Tuesday, December 31, 2013

Closing Thoughts on 2013, Opening Thoughts on 2014...

Closing Thoughts on 2013, Opening Thoughts on 2014...

2013 was a year of frustration for just about everybody. President Obama's year was especially so on a variety of issues from the botched Healthcare.gov rollout to the handful of "mini-scandals" involving the IRS, the Justice Department tapping various reporters phone lines, the Edward Snowden revelations regarding the NSA activities, the remnants of the FBI's operation called "fast and furious," to large question marks surrounding our foreign policy in no less than three countries (Afghanistan, Israel, and Syria.) Make no mistake, we also haven't heard the end of the Benghazi tragedy, as you can count on it being kept alive at least through the 2016 General Election.

As we pivot to 2014, it appears the issues with the Healthcare.gov website have been mostly corrected and signups through the month of December have been robust. While that's good news for the Obama Administration, it doesn't mean there's calmer waters ahead. Its a fairly safe bet when those first patients start walking into emergency rooms early on the morning of January 1st, there's going to be many questions on who has insurance, who thinks they have insurance but who doesn't. What physicians and hospitals are no longer "in network?" Are the cyber connections needed for a smooth transition from the old days to the new days under Obamacare up and running correctly? Glitches can be expected and their presence won't mean the entire program is a failure. Nor will the stories that we're bound to hear about people and families telling their stories of anger and frustration because something didn't work the way it was supposed to. Other large social programs such as Social Security, Medicare and Medicaid all experienced growing pains when they were rolled out. All figured those problems out and are wildly popular and in no real danger of being eliminated any time soon. The fact that social programs need tweaked from time to time is to be expected.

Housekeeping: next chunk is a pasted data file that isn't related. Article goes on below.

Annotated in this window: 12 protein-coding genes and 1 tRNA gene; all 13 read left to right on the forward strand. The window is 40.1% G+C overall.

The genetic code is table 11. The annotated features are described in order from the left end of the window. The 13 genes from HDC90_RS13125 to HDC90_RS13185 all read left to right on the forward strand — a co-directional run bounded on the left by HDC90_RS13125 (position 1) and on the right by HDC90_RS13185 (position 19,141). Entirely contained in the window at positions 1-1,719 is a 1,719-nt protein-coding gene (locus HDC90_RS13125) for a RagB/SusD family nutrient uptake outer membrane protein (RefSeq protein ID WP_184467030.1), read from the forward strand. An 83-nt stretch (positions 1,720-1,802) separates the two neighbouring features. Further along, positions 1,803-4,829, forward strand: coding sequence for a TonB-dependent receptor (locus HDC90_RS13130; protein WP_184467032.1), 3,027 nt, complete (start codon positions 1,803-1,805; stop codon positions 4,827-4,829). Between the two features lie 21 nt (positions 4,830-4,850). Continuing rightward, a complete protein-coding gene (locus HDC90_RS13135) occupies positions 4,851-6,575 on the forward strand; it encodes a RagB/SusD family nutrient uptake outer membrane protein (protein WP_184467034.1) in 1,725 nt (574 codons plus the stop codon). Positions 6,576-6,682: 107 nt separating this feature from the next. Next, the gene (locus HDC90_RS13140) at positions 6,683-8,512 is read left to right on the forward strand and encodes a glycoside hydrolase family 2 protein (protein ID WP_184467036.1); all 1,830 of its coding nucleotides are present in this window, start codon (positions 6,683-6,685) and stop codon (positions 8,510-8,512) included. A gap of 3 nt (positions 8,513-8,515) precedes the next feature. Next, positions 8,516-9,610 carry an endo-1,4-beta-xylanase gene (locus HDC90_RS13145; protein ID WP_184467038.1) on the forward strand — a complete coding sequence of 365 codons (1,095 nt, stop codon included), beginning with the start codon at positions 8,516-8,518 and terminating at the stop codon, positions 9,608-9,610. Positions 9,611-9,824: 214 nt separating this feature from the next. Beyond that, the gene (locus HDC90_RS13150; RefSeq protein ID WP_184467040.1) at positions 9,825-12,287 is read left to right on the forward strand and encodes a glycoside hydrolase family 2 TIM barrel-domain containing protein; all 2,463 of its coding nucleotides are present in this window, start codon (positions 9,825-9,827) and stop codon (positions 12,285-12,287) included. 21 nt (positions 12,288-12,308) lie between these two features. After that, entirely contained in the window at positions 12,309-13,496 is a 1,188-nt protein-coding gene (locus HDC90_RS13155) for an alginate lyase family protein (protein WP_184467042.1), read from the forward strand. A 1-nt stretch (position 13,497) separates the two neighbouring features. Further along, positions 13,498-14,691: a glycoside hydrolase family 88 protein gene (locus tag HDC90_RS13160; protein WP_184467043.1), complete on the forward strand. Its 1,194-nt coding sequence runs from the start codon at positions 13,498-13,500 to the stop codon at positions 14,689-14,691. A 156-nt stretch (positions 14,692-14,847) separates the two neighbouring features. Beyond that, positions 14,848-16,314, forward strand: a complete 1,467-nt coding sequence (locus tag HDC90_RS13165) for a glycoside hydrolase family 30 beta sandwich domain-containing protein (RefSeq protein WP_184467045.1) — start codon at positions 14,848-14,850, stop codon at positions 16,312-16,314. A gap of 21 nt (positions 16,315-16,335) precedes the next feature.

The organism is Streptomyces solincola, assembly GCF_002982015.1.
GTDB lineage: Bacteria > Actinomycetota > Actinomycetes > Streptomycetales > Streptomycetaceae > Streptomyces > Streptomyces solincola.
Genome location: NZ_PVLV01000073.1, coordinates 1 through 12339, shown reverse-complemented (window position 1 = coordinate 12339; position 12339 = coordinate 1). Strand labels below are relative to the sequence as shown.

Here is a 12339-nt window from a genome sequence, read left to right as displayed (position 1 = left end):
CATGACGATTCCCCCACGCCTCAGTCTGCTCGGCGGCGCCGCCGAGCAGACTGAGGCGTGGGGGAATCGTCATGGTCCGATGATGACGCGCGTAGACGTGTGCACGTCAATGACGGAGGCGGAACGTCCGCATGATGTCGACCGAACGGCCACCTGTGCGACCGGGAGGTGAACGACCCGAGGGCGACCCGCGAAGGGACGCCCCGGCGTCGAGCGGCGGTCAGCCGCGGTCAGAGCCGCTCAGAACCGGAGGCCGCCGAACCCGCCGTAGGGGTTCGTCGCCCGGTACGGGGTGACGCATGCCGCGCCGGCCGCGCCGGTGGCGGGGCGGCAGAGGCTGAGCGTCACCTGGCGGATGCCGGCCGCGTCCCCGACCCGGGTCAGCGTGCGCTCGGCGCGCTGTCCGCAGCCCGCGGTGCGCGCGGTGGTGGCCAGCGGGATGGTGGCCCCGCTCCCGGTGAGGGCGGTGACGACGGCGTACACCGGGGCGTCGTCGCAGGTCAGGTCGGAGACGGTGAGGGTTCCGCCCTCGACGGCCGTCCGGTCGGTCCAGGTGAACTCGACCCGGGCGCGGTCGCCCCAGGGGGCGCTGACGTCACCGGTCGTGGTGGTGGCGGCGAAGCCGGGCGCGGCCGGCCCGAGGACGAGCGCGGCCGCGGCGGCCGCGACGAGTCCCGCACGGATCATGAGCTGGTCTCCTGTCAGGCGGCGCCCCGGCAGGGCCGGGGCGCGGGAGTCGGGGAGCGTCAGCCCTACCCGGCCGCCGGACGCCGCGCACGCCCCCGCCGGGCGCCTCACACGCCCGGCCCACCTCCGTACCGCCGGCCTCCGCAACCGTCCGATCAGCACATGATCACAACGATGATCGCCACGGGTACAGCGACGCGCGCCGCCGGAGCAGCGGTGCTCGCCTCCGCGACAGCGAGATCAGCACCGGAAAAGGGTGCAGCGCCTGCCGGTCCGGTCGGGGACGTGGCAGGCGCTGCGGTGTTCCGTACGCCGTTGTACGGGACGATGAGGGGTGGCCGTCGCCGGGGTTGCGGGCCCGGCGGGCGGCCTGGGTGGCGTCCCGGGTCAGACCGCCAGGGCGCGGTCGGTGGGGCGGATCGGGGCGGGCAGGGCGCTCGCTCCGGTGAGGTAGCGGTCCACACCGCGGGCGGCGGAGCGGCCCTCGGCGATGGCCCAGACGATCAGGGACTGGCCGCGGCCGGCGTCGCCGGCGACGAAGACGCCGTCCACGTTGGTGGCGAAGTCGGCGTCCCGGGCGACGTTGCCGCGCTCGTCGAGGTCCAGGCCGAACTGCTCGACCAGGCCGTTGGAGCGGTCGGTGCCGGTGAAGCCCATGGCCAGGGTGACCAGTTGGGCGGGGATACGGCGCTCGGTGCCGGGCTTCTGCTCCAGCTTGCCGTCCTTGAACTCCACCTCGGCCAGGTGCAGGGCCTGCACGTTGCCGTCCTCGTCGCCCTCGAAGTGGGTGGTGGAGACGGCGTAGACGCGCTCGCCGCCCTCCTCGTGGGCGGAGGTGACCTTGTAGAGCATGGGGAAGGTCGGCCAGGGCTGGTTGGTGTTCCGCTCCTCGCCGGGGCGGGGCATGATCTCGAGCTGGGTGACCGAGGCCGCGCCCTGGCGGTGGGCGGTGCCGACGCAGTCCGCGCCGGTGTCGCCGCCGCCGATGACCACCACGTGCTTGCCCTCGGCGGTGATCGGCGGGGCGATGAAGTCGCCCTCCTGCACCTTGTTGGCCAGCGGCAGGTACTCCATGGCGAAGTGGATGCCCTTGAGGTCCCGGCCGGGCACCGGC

When the White House wasn't defending itself against this or that story, there were a few successes. The defeat of the Defense of Marriage Act was a landmark ruling for same sex couples and it seems every month another state votes in same sex marriage rights. Eighteen States or 36% of the country has passed such legislation onto its books with more to follow in 2014.

With the defeat of gun legislation in the Senate back in April, it was understood that 2013 would not be a year for much progress on that front. Despite the ongoing efforts of the Sandy Hook parents and other gun control advocates, the votes just aren't there, despite what polling tells us in terms of most Americans supporting enhanced background checks in the purchase of a gun. Which is too bad. I don't and I suspect President Obama doesn't want to take away the average gun-owners pistols or hunting rifles. We just want to make sure only the people who should get a gun, are able to. I think that gun reform will only happen in a time when some large event like the Sandy Hook shooting hasn't happened. In the aftermath of such an event, emotions on both sides are running too high and compromise is almost impossible. To be clear, there is no gun reform conceivable that would've stopped Adam Lanza. We also shouldn't craft gun reform policy on the emotions of a tragedy such as that. Cooler heads and calmer times will make for better policy outcomes.